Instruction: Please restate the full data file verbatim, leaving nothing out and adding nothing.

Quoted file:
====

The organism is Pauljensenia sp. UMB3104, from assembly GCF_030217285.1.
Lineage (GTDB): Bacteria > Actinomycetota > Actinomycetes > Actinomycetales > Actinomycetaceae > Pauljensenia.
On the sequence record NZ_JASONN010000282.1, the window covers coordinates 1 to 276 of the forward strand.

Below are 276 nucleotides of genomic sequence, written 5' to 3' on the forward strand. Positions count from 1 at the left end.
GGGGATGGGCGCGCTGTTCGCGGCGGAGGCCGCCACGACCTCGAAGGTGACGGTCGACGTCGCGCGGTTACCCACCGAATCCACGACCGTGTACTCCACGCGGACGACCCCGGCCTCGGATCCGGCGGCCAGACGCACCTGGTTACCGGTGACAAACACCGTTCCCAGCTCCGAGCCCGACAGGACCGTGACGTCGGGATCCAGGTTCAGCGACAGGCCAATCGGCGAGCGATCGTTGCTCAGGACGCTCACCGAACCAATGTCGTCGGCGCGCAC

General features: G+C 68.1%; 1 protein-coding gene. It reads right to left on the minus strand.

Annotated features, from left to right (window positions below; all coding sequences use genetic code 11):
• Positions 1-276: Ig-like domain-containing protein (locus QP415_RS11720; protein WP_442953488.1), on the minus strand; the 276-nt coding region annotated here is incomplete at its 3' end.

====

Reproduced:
The organism is Pauljensenia sp. UMB3104, from assembly GCF_030217285.1.
Lineage (GTDB): Bacteria > Actinomycetota > Actinomycetes > Actinomycetales > Actinomycetaceae > Pauljensenia.
On the sequence record NZ_JASONN010000282.1, the window covers coordinates 1 to 276 of the forward strand.

Below are 276 nucleotides of genomic sequence, written 5' to 3' on the forward strand. Positions count from 1 at the left end.
GGGGATGGGCGCGCTGTTCGCGGCGGAGGCCGCCACGACCTCGAAGGTGACGGTCGACGTCGCGCGGTTACCCACCGAATCCACGACCGTGTACTCCACGCGGACGACCCCGGCCTCGGATCCGGCGGCCAGACGCACCTGGTTACCGGTGACAAACACCGTTCCCAGCTCCGAGCCCGACAGGACCGTGACGTCGGGATCCAGGTTCAGCGACAGGCCAATCGGCGAGCGATCGTTGCTCAGGACGCTCACCGAACCAATGTCGTCGGCGCGCAC

General features: G+C 68.1%; 1 protein-coding gene. It reads right to left on the minus strand.

Annotated features, from left to right (window positions below; all coding sequences use genetic code 11):
• Positions 1-276: Ig-like domain-containing protein (locus QP415_RS11720; protein WP_442953488.1), on the minus strand; the 276-nt coding region annotated here is incomplete at its 3' end.